Fair Trade and the Marketplace of Ideas

Fair Trade and the Marketplace of Ideas

Persecution for the expression of opinions seems to me perfectly logical. If you have no doubt of your premises or your power and want a certain result with all your heart you naturally express your wishes in law and sweep away all opposition. To allow opposition by speech seems to indicate that you think the speech impotent, as when a man says that he has squared the circle, or that you doubt either your power or your premises. But when men have realized that time has upset many fighting faiths, they may come to believe even more than they believe the very foundations of their own conduct that the ultimate good desired is better reached by free trade in ideas—that the best test of truth is the power of the thought to get itself accepted in the competition of the market, and that truth is the only ground upon which their wishes safely can be carried out. That at any rate is the theory of our Constitution.
Justice Holmes, dissenting in Abrams v. United States (1919)

 

The “marketplace of ideas” is an old notion, older than Holmes’s famous articulation of the “theory of our Constitution,” older indeed than the Constitution itself. In the early decades of this century, however, Holmes, Brandeis, and others gave the principle of “free trade in ideas” an exceptionally powerful rhetorical expression, thereby laying the foundation for the elaborate edifice of modern First Amendment doctrine.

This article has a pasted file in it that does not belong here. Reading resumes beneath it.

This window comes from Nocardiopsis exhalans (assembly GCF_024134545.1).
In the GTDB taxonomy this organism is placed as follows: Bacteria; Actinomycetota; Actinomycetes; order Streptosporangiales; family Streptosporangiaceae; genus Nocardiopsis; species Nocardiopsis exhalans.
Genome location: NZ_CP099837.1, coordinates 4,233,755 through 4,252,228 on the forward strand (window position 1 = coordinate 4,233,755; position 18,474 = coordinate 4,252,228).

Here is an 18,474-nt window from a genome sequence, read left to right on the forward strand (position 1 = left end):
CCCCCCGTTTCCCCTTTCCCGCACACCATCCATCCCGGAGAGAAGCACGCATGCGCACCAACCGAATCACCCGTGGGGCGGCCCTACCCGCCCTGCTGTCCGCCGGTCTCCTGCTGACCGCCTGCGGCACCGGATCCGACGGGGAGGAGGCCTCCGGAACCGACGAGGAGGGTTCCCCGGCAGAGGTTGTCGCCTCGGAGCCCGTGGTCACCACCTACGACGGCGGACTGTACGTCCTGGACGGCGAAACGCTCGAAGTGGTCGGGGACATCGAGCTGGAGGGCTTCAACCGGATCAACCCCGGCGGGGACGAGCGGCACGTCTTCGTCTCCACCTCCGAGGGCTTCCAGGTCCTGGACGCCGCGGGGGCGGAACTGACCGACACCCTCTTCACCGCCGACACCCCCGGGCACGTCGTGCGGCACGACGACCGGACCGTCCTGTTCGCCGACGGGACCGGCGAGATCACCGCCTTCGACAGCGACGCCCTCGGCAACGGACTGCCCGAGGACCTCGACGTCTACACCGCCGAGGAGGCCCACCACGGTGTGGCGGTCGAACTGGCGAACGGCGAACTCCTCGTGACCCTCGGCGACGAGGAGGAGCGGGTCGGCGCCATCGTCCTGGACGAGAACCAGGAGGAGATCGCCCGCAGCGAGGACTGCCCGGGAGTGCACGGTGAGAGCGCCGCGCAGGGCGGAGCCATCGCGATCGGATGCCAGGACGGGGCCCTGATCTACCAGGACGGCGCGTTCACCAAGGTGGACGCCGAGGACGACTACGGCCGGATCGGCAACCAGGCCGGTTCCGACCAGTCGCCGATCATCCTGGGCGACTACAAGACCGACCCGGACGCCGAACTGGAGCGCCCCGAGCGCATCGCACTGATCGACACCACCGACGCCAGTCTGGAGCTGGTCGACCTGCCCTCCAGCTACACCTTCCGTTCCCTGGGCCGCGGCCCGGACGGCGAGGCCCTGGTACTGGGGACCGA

On the whole, this has been a worthy enterprise; the range of legally permissible speech in America is broader than in most other democracies. But the enterprise has had one major flaw: it has never come to grips with the reality of economic inequality and its central place in American capitalism. In the name of free speech, the Supreme Court has permitted unlimited “independent” expenditures in political campaigns, which have largely benefited conservative candidates. As Thomas Edsall points out in The New Politics of Inequality, the disproportionate impact of such spending stems in large part from the “increasing intersection” since the mid 1970s “of the interests of the right-wing ideological community, the business community, and the Republican party.” …


Lima